sinful in a man of education and n minister of God. In vain. In the midst of his arguments
ho found himself at tho cupboard, with tho tl bottle at his lips, in an attitude that was at fi onco ludicrous and horrible. h.
He had 110 cancer. His diseaso was a more terrible one. The Reverend Janies North? gentleman, Boholar, and Christian priest?was whit the world calls "a coufirmed drunkard."
ONE HU.NDREO LASIIES.
TnE morning sun, bright and fierce, looked down upon a curious sight. In a stono yard was a little group of persons,?Troke, Burgess, Macklewain, Kirkland, and Rufus Dawes.
Three wooden staves, seven feet high, were fastened together iu the form n triangle. Tho structure looked not unlike that made by gipsies
to buil their kettles. To this structure Kirkland H waa bound. HU feet wero fastened with thongs to tho baso of tho triangle, his wrists, bound above his head, at tho apex. 1 li's body was then extended to its fullest extent, and his whito back shono in tho sunlight. During his tying up he had said nothing?only when Troke roughly pulled off his shirt ho shivered.
"Now, prisoner," said Troko to Dawes, "do your duty."
Rufus Dawes looked from the throe Btom faces to Kirkland's whito back, and his faco grew purple. In all his experience ho had never been askod to Hog before. He had boon Hogged often enough.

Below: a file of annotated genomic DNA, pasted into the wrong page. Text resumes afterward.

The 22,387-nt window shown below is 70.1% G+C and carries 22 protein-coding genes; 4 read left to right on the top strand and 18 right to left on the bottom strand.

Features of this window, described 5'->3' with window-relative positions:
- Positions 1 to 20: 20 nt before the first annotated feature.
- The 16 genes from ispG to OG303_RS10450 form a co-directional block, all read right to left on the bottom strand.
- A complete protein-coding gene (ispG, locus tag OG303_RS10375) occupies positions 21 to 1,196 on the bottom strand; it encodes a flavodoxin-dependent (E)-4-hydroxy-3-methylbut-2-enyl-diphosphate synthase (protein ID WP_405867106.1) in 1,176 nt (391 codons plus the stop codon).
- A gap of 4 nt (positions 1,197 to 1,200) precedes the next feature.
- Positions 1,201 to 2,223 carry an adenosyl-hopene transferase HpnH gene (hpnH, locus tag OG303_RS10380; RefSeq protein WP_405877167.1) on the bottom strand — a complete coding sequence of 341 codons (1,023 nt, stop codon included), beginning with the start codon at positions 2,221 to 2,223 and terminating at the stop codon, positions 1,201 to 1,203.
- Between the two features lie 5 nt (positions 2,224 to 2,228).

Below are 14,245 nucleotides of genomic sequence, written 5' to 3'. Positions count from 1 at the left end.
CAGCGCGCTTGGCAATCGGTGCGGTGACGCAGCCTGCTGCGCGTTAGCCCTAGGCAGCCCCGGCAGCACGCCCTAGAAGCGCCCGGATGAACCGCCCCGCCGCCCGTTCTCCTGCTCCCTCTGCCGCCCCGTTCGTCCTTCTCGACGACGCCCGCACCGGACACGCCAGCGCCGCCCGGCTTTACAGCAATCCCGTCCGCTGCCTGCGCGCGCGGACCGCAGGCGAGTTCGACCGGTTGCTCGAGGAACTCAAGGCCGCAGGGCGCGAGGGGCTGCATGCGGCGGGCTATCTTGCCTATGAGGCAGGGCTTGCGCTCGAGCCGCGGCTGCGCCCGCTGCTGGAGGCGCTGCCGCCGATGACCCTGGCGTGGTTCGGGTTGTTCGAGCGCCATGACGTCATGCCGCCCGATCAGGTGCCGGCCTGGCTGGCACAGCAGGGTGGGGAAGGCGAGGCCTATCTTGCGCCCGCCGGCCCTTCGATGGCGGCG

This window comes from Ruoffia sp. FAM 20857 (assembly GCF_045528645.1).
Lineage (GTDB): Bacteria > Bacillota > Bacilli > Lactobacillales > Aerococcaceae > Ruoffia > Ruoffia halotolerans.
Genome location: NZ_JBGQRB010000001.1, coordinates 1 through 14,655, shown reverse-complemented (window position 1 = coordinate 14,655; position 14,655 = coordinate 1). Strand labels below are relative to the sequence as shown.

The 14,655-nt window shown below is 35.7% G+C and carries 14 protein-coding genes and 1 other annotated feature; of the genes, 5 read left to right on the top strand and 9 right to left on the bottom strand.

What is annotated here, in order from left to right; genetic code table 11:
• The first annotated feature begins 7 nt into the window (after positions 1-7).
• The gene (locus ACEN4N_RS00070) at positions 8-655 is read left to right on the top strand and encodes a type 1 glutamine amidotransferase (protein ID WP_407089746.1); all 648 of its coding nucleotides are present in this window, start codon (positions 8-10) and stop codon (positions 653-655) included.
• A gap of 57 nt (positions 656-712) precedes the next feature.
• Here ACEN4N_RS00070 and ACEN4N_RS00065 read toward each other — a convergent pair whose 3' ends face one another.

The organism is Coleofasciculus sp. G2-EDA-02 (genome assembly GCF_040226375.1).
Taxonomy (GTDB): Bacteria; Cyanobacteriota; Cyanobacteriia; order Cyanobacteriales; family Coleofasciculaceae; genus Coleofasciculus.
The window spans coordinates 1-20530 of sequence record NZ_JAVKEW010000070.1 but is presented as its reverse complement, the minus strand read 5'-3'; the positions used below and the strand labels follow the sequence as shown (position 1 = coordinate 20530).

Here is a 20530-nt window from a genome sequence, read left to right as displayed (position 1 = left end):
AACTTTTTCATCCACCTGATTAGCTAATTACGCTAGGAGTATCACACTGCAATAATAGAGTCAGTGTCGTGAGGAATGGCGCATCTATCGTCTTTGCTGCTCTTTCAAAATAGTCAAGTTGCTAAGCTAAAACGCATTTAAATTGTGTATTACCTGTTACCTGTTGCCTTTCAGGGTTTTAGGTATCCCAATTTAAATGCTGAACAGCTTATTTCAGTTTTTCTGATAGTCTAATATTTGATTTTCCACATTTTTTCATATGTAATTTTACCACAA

"You don't want mo to Hog him, sir?" he
Baid to tho Commandant.
" Pick up the cat, sir," says Burgess, astonished; "what ia the meaning of this?" Rufus Dawes picked up the heavy cat, and drew its knotted lashes between his fingers.
" Go on, Dawes," whispered Kirkland, without turning his head. "You aro no moro than
" What does ho say?" asked Burgess.
"Tolling him to cut light, sir," Bays Troko, eagerly lying ; " they all do it."
"Cut light, ch! We'll boo about that. Get on, my man, and look sharp, or I'll tio you up and give you fifty for yourself, as sure as God made little apples'"
" Go on, Dawes," whispered Kirkland nguiu.
"I don't mind."
Rufus Dawes lifted thc cat, swung it round his head, .ind brought it's knotted cords down upon tho whito back.
" Wonn !" cries Troko.
Tho white hack was instantly striped with six crimson bara. Kirkland stilled a cry. It seemed
to him that hu hud been cut in half.
"Now then, you scoundrel," roared critical BurgosB ; " separate your cuts! What do you muan by Hugging a man that fashion ?"
Rufus Dawes drew his crooked fingoi-s through tho entangled cords, mid struck again. This time tho blow was moro effective, and the blood
beaded on tho skin.
The boy did not cry ; but Macklewain Baw his
hands clutch tho staves tightly, and tho muscles 1 of his nakud innis quiver.
" That's better," said Burgess.
Tho third blow suunded ns though it had boon struck upon a piece of raw beef, and tho crimson turned purple.
"My God!" said Kirkland, faintly, and bit his lips.
Tho flogging proceodod in Bilonce for ten Btrokes, nnd then Kirkland gave a Bcrocch like a
"Oh I ... Captain Burgess I . .. Dawes! . . . Mr, Troke! . . . Oil, my God I . . . Oh! Oh! . . . Morey I . . . Oh, Doctor! . . . Mr. North !. . . Oh!
"Ten," cried Troko, impassibly counting to tho ond of tho first twonty.